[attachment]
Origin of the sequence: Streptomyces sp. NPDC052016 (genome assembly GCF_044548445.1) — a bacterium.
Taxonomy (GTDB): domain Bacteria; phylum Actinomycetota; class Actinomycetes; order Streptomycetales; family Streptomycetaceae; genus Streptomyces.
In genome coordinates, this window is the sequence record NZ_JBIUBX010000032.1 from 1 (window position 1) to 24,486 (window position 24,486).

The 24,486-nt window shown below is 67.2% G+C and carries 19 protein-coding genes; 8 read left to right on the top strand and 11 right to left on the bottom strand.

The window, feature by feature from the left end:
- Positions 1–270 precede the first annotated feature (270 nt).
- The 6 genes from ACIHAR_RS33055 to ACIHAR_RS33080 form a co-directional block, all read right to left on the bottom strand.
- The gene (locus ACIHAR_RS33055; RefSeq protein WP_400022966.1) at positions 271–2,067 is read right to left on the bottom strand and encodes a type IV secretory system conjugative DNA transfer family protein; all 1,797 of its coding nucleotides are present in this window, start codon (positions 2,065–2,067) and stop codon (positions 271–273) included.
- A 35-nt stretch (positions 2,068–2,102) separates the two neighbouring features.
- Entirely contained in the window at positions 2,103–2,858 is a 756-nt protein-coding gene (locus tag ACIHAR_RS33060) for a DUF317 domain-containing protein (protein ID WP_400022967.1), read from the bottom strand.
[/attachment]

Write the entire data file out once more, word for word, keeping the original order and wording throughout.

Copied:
Origin of the sequence: Streptomyces sp. NPDC052016 (genome assembly GCF_044548445.1) — a bacterium.
Taxonomy (GTDB): domain Bacteria; phylum Actinomycetota; class Actinomycetes; order Streptomycetales; family Streptomycetaceae; genus Streptomyces.
In genome coordinates, this window is the sequence record NZ_JBIUBX010000032.1 from 1 (window position 1) to 24,486 (window position 24,486).

The 24,486-nt window shown below is 67.2% G+C and carries 19 protein-coding genes; 8 read left to right on the top strand and 11 right to left on the bottom strand.

The window, feature by feature from the left end:
- Positions 1–270 precede the first annotated feature (270 nt).
- The 6 genes from ACIHAR_RS33055 to ACIHAR_RS33080 form a co-directional block, all read right to left on the bottom strand.
- The gene (locus ACIHAR_RS33055; RefSeq protein WP_400022966.1) at positions 271–2,067 is read right to left on the bottom strand and encodes a type IV secretory system conjugative DNA transfer family protein; all 1,797 of its coding nucleotides are present in this window, start codon (positions 2,065–2,067) and stop codon (positions 271–273) included.
- A 35-nt stretch (positions 2,068–2,102) separates the two neighbouring features.
- Entirely contained in the window at positions 2,103–2,858 is a 756-nt protein-coding gene (locus tag ACIHAR_RS33060) for a DUF317 domain-containing protein (protein ID WP_400022967.1), read from the bottom strand.